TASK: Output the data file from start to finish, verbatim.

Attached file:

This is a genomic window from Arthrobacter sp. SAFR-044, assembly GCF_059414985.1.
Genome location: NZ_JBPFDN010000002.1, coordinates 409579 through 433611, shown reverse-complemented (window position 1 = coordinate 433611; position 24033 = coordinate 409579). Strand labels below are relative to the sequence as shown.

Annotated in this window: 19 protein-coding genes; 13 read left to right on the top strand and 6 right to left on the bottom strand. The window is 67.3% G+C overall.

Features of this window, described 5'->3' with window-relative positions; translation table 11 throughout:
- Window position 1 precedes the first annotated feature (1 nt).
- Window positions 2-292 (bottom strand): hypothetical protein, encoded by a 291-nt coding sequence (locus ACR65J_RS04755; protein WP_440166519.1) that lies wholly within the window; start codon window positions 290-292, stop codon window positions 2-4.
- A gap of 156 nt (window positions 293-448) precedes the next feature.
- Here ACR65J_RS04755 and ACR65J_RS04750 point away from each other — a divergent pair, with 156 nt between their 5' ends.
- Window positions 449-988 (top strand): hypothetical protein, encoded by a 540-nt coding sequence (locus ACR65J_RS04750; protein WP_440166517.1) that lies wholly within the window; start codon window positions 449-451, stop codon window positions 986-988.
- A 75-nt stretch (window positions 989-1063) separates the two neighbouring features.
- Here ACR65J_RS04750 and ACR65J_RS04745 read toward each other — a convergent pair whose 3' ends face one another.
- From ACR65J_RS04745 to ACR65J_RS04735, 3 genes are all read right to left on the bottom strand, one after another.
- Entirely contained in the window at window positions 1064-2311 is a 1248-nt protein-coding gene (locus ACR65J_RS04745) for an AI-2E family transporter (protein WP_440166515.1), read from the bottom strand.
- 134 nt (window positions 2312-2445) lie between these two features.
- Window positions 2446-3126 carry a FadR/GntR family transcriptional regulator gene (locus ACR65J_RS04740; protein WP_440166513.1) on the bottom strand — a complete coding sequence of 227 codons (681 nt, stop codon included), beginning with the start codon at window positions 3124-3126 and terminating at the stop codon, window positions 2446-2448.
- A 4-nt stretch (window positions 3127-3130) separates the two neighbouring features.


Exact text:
This is a genomic window from Arthrobacter sp. SAFR-044, assembly GCF_059414985.1.
Genome location: NZ_JBPFDN010000002.1, coordinates 409579 through 433611, shown reverse-complemented (window position 1 = coordinate 433611; position 24033 = coordinate 409579). Strand labels below are relative to the sequence as shown.

Annotated in this window: 19 protein-coding genes; 13 read left to right on the top strand and 6 right to left on the bottom strand. The window is 67.3% G+C overall.

Features of this window, described 5'->3' with window-relative positions; translation table 11 throughout:
- Window position 1 precedes the first annotated feature (1 nt).
- Window positions 2-292 (bottom strand): hypothetical protein, encoded by a 291-nt coding sequence (locus ACR65J_RS04755; protein WP_440166519.1) that lies wholly within the window; start codon window positions 290-292, stop codon window positions 2-4.
- A gap of 156 nt (window positions 293-448) precedes the next feature.
- Here ACR65J_RS04755 and ACR65J_RS04750 point away from each other — a divergent pair, with 156 nt between their 5' ends.
- Window positions 449-988 (top strand): hypothetical protein, encoded by a 540-nt coding sequence (locus ACR65J_RS04750; protein WP_440166517.1) that lies wholly within the window; start codon window positions 449-451, stop codon window positions 986-988.
- A 75-nt stretch (window positions 989-1063) separates the two neighbouring features.
- Here ACR65J_RS04750 and ACR65J_RS04745 read toward each other — a convergent pair whose 3' ends face one another.
- From ACR65J_RS04745 to ACR65J_RS04735, 3 genes are all read right to left on the bottom strand, one after another.
- Entirely contained in the window at window positions 1064-2311 is a 1248-nt protein-coding gene (locus ACR65J_RS04745) for an AI-2E family transporter (protein WP_440166515.1), read from the bottom strand.
- 134 nt (window positions 2312-2445) lie between these two features.
- Window positions 2446-3126 carry a FadR/GntR family transcriptional regulator gene (locus ACR65J_RS04740; protein WP_440166513.1) on the bottom strand — a complete coding sequence of 227 codons (681 nt, stop codon included), beginning with the start codon at window positions 3124-3126 and terminating at the stop codon, window positions 2446-2448.
- A 4-nt stretch (window positions 3127-3130) separates the two neighbouring features.